There are only so many scoring chances to go around, something LeBron was perhaps trying to communicate to Love. However you feel about the tactics LeBron employed, the idea seems to be that there will be plenty of opportunities to go around on a game-to-game rather than quarter-to-quarter basis, a fact reinforced by Love’s 32-point game against the Lakers.

Nonetheless it seems like a really thin copper pot that some are hammering on with Love’s scoring. Hopefully people will open their eyes to what he’s doing defensively. Then again, the world’s been the same a great long time, and I expect it to be the same 1,000 years from now. Probably sooner.

One thing helping Love is that Blatt’s opened up some of the playbook and pulled out some of the nifty sets he has. There are so many threats on this team; running sets can undoubtedly seem superfluous when Irving and James who seemingly can break their man down three out of four times. “Plays? Who needs stinkin’ plays?“

But that early-season refrain is now a distant memory – hopefully like “All About That Bass” – and the team’s running sets that take advantage of the Cavs’ deep talent.

This play features a pick from LeBron James who then flares for the corner. Timofey Mozgov is stationed at the elbow, able to dive to the basket if his man leaves to double the post, while LeBron will be open in the corner should the Cavs choose to swing or skip pass out of the post. Having J.R. Smith do the entry opens up Kyrie Irving to be a catch & shoot 3-point threat straightaway.

Later Blatt snuck some 2-3 zone in, flummoxing the Heat and helping ignite what would be a 22-9 run during the final five minutes of the first quarter. The Cavs forced a couple turnovers and four missed shots during that two or so minutes they ran it while LeBron was off the floor. It’s the kind of little thing that can escape your notice.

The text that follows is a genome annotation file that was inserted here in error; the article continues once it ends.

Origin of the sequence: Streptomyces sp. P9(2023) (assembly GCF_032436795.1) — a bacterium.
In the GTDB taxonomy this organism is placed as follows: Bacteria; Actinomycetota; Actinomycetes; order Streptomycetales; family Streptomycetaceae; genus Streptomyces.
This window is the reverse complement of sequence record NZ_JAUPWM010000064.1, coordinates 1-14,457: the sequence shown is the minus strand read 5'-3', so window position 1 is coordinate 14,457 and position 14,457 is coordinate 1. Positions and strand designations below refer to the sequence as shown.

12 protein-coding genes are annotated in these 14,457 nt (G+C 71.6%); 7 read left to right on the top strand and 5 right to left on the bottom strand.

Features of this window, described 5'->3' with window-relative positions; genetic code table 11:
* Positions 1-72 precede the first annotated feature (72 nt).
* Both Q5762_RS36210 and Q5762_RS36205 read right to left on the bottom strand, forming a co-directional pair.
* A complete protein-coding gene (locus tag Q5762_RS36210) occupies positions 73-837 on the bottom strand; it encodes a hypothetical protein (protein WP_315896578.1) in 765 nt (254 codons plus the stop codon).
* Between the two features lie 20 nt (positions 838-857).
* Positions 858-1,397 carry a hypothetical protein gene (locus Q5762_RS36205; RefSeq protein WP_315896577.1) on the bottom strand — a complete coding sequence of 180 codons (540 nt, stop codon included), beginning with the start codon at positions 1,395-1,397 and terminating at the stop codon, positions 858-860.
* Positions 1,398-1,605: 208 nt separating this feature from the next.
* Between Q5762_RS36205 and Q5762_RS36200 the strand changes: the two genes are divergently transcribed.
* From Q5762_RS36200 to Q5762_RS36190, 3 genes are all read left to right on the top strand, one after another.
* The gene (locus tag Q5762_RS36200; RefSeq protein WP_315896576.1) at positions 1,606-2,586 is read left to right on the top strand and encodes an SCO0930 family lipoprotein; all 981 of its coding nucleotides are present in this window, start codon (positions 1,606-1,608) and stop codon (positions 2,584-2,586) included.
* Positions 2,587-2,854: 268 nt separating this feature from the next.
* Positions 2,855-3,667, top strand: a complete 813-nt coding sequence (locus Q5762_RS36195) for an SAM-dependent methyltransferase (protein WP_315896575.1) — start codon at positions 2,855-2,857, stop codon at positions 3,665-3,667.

The team even ran a post-up play with Love at the three-point line on the wing, a variation on the kind of clear out play they’ll run sometimes in the first allowing Love to back his man down in the post. Pictured below, he popped out instead opening up the lane for Tristan who had gotten a great seal on his man.

Thompson has benefited from Blatt laying the lion’s weight of the bench minutes on him and Shumpert. Blatt’s tightened the rotation during the streak often going only eight deep until the Fat Lady’s into the last line of the final refrain. It’s helped make everyone, especially the new guys, a lot more secure in their roles, but he could probably cut the mileage on the big three a bit.

At the press conference before last night’s Heat game, Blatt seemed surprised to hear that Shawn Marion had endured the first DNP-Coach’s Decision of his life against the Lakers, and said the as the season went on the rotation would loosen a bit.

The issue for Marion is that Tristan Thompson has played outstanding the last few weeks, and really during the whole season has been the Cavs most consistent player. Nobody on this team shows up every game like Thompson – at least since Varejao went down.